Deputy Chief Constable Adrian Hanstock, Stop and Search lead for the National Police Chiefs’ Council, explained: “The police service welcomes changes designed to widen officers’ ability to Stop and Search those who would seek to cause serious harm using corrosive substances. Identifying and disrupting those individuals through the controlled use of Stop and Search powers is an important way in which we can keep the public safe. As with the range of Stop and Search powers currently available to police officers, chief constables will be keen to ensure that these powers are used correctly in a legitimate, proportionate and considerate way.”

About the Author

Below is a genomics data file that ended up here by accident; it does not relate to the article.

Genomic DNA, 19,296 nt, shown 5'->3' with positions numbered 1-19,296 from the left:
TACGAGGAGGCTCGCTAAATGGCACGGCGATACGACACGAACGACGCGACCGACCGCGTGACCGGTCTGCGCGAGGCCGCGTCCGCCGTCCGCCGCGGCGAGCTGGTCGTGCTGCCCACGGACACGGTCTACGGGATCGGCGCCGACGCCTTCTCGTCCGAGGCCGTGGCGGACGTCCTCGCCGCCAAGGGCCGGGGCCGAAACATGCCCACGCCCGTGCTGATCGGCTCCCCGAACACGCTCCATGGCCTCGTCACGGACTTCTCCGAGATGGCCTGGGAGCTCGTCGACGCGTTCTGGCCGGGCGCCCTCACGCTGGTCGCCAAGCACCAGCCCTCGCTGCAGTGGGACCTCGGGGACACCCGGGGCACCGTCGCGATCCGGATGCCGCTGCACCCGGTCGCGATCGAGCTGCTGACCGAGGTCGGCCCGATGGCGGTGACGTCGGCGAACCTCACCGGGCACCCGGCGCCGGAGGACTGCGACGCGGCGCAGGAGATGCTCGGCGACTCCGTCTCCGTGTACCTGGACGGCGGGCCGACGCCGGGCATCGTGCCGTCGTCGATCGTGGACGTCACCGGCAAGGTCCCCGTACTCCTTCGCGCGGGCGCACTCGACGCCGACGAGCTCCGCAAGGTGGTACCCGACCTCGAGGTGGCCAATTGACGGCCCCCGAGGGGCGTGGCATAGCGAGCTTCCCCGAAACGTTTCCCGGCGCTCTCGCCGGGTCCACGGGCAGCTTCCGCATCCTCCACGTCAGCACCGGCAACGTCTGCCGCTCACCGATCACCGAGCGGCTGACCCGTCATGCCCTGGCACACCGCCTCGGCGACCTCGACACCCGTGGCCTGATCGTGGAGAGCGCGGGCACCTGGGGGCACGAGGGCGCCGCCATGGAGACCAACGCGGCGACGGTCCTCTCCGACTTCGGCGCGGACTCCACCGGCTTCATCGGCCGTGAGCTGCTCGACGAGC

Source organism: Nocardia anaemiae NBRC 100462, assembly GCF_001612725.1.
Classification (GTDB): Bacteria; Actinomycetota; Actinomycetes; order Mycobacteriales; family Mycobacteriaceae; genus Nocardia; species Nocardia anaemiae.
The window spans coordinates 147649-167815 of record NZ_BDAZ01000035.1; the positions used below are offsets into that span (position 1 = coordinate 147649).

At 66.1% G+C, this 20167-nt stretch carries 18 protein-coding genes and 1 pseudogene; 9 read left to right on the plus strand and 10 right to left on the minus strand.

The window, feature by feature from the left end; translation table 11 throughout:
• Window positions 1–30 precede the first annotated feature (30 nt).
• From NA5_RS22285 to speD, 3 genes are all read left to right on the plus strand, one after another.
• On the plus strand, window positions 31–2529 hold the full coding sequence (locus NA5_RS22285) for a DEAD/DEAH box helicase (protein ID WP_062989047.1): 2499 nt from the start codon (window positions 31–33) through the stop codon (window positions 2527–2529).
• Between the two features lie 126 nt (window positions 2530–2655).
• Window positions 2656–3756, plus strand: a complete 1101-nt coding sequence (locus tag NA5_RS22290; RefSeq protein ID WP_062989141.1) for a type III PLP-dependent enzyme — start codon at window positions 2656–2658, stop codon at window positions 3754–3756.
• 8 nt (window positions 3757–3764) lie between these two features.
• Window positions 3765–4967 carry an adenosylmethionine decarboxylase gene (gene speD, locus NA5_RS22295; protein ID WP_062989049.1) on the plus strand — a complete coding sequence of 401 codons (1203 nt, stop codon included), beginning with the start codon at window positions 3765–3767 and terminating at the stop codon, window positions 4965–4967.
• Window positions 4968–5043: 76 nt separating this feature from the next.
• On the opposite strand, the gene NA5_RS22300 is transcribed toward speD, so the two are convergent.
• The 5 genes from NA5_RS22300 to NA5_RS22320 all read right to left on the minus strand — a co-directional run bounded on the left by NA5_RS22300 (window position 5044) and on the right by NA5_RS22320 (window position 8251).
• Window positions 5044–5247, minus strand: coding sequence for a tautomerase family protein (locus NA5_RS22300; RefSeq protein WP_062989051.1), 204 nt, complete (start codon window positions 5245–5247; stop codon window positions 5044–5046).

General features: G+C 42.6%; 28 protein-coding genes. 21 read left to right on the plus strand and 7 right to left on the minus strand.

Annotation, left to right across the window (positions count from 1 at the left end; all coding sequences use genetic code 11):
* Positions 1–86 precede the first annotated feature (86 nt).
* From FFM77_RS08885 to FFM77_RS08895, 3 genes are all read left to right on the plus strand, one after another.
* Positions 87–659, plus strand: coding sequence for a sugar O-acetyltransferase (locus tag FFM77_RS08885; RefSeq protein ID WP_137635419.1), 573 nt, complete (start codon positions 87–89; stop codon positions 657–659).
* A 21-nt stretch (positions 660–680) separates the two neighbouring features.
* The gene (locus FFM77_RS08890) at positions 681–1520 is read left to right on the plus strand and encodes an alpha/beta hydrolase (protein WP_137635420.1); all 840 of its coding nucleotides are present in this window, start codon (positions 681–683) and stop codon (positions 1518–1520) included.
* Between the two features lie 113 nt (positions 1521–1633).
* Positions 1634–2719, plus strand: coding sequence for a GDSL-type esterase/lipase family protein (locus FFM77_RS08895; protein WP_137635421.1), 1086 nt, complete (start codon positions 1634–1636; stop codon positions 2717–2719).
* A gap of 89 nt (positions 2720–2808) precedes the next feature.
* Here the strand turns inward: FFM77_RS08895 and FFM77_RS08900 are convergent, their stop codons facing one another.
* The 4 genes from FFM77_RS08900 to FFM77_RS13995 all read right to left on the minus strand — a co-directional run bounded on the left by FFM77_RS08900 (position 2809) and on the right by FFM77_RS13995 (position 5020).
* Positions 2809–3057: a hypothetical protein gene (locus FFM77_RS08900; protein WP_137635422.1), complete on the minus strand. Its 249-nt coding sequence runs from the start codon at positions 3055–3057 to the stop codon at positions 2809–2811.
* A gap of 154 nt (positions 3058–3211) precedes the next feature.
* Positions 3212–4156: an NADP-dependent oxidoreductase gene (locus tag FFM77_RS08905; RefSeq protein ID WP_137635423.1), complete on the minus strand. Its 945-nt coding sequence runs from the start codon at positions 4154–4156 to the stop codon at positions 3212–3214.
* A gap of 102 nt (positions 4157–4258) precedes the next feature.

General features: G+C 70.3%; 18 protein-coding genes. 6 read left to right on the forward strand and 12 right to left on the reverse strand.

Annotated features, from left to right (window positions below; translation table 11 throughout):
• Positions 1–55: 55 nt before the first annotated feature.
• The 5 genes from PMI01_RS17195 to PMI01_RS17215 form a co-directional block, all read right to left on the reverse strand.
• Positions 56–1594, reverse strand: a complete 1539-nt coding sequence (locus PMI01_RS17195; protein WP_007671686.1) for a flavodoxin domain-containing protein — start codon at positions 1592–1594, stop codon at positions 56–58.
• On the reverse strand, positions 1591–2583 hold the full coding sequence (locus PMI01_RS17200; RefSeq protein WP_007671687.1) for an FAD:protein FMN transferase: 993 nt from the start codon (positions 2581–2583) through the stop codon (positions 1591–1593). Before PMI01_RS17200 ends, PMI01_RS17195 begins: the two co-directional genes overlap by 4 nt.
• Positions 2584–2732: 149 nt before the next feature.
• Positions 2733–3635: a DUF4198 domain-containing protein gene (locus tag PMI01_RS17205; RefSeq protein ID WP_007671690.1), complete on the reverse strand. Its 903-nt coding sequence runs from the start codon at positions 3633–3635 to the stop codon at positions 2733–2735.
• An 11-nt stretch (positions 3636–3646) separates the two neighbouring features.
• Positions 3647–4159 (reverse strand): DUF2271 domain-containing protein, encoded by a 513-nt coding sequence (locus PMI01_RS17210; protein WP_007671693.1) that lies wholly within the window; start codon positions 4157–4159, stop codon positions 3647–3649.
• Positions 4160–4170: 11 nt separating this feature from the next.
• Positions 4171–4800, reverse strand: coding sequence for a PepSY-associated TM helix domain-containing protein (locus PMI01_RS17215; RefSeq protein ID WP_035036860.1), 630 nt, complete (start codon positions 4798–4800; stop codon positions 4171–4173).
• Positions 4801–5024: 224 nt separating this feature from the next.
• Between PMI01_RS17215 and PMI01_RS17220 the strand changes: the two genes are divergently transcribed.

Brian Sims BA (Hons) Hon FSyI, Editor, Risk UK (Pro-Activ Publications) Beginning his career in professional journalism at The Builder Group in March 1992, Brian was appointed Editor of Security Management Today in November 2000 having spent eight years in engineering journalism across two titles: Building Services Journal and Light & Lighting. In 2005, Brian received the BSIA Chairman’s Award for Promoting The Security Industry and, a year later, the Skills for Security Special Award for an Outstanding Contribution to the Security Business Sector. In 2008, Brian was The Security Institute’s nomination for the Association of Security Consultants’ highly prestigious Imbert Prize and, in 2013, was a nominated finalist for the Institute's George van Schalkwyk Award. An Honorary Fellow of The Security Institute, Brian serves as a Judge for the BSIA’s Security Personnel of the Year Awards and the Securitas Good Customer Award. Between 2008 and 2014, Brian pioneered the use of digital media across the security sector, including webinars and Audio Shows. Brian’s actively involved in 50-plus security groups on LinkedIn and hosts the popular Risk UK Twitter site. Brian is a frequent speaker on the conference circuit. He has organised and chaired conference programmes for both IFSEC International and ASIS International and has been published in the national media. Brian was appointed Editor of Risk UK at Pro-Activ Publications in July 2014 and as Editor of The Paper (Pro-Activ Publications' dedicated business newspaper for security professionals) in September 2015. Brian was appointed Editor of Risk Xtra at Pro-Activ Publications in May 2018.